There is so much more to M&O than meets the eye. M&O offers not only strategies for maintaining facilities, but also opportunities for reducing energy costs and increasing the energy efficiency of all schools regardless of age. Because part of the successful management of maintaining schools is doing the right thing for the environment as economically as possible, M&O is consistently evaluating current practices and implementing innovative maintenance and energy management strategies while reducing costs. M&O personnel are good stewards of the environment as well as of taxpayer dollars.
The biggest challenges in obtaining school district cost savings are not always technical. Active and continuing support by senior leadership, as well as staff training and motivation, are critical to the success of energy, time, and resources-efficient M&O management efforts. Each year school districts are faced with tough decisions on how and where management can cut costs without adversely affecting the classroom. And unfortunately, the upfront costs to replace high energy systems with energy efficient equipment perpetually clash with school district budgets.
Nationwide school districts spend over $8 billion a year on energy. Although this may seem like a staggering amount, energy costs represent only 4% of U.S. district school budgets and only 3.3% of APS’ total school budget in fiscal year 2009-10. By implementing energy efficient maintenance and operations strategies, M&O can generate substantial energy cost savings and still improve the overall physical learning environment in the swelling number of school facilities.
As the result of 11 new schools built in the last four years and new buildings at existing schools erected to replace portables, the District’s square footage has increased while heating and cooling costs have steadily risen. The permanent structures that replaced portables are considerably larger than the combined square footage of the discarded portables. And while new construction observes LEED and other sustainable green practices and materials, many new structures have high ceilings which add volume in addition to square footage, further increasing energy use. For example, as the graph on the previous page indicates, it costs approximately $1. 20 a square foot to heat and cool the beautiful new Atrisco Heritage Academy High School with 32-foot wide hall walls and cathedral ceilings, while energy costs at the older schools, such as La Cueva, are significantly less at approximately $.71 a square foot.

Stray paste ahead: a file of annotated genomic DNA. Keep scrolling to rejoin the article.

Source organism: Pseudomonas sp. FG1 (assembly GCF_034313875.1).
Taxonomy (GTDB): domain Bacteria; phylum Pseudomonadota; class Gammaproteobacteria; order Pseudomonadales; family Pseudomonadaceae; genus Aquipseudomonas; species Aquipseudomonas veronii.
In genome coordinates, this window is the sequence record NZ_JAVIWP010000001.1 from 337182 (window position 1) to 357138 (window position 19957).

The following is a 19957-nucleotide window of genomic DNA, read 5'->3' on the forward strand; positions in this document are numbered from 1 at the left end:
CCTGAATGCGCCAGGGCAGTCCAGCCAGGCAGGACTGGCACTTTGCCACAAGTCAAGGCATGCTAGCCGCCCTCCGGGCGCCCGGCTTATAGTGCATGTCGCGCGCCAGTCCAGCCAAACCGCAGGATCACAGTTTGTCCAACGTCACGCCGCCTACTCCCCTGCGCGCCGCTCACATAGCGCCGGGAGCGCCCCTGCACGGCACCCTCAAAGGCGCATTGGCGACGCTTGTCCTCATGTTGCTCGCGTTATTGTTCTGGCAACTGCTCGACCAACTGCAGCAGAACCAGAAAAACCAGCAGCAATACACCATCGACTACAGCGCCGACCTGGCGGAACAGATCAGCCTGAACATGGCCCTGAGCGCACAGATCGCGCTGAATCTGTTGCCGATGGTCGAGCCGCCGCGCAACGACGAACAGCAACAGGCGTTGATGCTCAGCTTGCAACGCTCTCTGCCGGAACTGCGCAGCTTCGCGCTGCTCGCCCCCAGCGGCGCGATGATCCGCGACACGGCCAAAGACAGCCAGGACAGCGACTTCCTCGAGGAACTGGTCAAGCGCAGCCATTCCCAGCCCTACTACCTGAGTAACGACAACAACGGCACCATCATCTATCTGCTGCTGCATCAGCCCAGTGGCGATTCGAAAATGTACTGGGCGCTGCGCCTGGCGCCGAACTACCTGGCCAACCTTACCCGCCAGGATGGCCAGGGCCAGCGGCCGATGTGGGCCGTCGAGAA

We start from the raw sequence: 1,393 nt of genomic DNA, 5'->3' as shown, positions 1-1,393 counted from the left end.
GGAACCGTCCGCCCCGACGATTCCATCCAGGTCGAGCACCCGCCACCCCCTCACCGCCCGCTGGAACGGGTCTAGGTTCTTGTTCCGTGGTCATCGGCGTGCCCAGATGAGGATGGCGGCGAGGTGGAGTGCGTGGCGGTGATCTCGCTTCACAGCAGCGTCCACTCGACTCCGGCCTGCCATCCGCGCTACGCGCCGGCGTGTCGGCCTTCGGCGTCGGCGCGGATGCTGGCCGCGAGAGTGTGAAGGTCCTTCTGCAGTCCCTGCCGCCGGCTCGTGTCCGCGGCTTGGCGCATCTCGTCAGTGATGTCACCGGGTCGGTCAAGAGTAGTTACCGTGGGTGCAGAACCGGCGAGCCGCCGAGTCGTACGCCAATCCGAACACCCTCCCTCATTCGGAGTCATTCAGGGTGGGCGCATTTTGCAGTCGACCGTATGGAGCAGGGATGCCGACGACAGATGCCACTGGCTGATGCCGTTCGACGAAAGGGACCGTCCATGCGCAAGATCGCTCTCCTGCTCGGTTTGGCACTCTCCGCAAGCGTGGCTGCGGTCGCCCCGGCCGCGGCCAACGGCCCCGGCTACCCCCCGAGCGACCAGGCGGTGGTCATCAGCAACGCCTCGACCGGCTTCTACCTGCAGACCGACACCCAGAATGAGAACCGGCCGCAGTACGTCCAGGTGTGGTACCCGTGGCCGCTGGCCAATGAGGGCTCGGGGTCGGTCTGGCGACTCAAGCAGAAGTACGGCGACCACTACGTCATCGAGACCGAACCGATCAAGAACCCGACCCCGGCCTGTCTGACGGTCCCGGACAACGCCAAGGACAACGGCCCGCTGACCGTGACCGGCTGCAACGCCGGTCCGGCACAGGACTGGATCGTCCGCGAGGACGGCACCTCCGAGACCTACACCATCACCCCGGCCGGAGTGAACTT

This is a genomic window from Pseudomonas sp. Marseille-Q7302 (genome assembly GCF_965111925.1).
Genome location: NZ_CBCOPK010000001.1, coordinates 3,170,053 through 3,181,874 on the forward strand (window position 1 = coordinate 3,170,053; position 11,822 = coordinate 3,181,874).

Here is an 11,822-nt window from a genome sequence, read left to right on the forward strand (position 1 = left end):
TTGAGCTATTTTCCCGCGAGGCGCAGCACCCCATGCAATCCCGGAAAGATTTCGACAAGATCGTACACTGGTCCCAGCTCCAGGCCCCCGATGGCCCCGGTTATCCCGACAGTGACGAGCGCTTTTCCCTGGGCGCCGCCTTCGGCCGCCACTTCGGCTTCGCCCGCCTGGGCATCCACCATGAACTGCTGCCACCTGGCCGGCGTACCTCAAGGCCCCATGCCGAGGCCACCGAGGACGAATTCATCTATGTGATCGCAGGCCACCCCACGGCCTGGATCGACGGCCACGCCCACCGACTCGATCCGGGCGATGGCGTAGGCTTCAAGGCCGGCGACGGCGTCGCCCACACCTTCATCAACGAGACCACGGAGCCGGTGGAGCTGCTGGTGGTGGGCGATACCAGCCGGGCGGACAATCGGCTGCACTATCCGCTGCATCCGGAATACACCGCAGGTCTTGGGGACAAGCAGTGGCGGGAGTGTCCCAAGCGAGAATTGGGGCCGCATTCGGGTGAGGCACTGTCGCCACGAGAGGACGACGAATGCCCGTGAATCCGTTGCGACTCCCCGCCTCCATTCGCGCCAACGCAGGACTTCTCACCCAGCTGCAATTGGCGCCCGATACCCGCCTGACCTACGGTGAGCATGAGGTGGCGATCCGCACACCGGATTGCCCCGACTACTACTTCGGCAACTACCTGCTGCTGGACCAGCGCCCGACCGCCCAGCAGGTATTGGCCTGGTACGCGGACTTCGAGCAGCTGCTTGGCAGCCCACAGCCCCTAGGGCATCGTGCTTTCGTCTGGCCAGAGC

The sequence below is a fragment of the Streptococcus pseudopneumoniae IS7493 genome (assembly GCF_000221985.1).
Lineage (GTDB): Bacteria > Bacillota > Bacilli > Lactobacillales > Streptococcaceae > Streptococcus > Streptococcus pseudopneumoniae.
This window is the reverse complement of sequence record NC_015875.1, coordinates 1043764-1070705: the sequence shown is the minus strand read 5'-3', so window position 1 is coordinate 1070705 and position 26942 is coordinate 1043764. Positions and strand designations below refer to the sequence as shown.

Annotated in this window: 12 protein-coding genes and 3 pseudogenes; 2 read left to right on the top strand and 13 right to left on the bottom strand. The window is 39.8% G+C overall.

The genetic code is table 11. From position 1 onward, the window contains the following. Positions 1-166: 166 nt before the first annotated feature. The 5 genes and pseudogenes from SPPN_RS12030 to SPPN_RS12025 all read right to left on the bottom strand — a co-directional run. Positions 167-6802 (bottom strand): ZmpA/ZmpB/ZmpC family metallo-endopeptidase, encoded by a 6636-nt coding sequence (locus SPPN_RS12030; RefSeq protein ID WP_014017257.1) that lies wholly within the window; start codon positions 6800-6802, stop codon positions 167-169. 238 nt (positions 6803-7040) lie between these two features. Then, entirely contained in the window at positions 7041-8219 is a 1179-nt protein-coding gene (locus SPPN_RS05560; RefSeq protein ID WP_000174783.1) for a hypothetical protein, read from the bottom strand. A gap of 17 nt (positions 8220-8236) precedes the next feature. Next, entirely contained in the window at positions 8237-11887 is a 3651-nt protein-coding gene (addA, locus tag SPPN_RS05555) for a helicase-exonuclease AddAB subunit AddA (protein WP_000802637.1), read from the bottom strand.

The combined utility costs for the 2009-10 fiscal year are 20.1 million (includes water, trash, sewer, gas, electricity), $236.17 per student, 4.2% less than the national average.
Energy Conservation Goals
- Incorporate the entire District into an energy conservation program by summer 2011.
- Implement a PM program to replace incandescent light bulbs District wide to both save electrical costs and reduce reactive work orders by 2013.
- Focus on applying more DDC controls to more schools that operate HVAC systems.
- Retrofit the District’s antiquated Magnetic T12 and 1st generation T8 Fluorescent Systems with state-of-the-art 3rd generation electronic T8 technology (on-going).
- Reduces energy use and costs.
- Improves light quality.
- Decreases maintenance time.
Note: Ideally M&O would replace bulbs in 6-8 schools a year, investing about $1 million. However, the task will be accomplished as funds are made available. (Cost of a high school retrofit is approximately $375,000 to $500,000, depending on school size, while an elementary school can be retrofitted for $121,500 – a fraction of the cost to switch out all bulbs at larger schools.)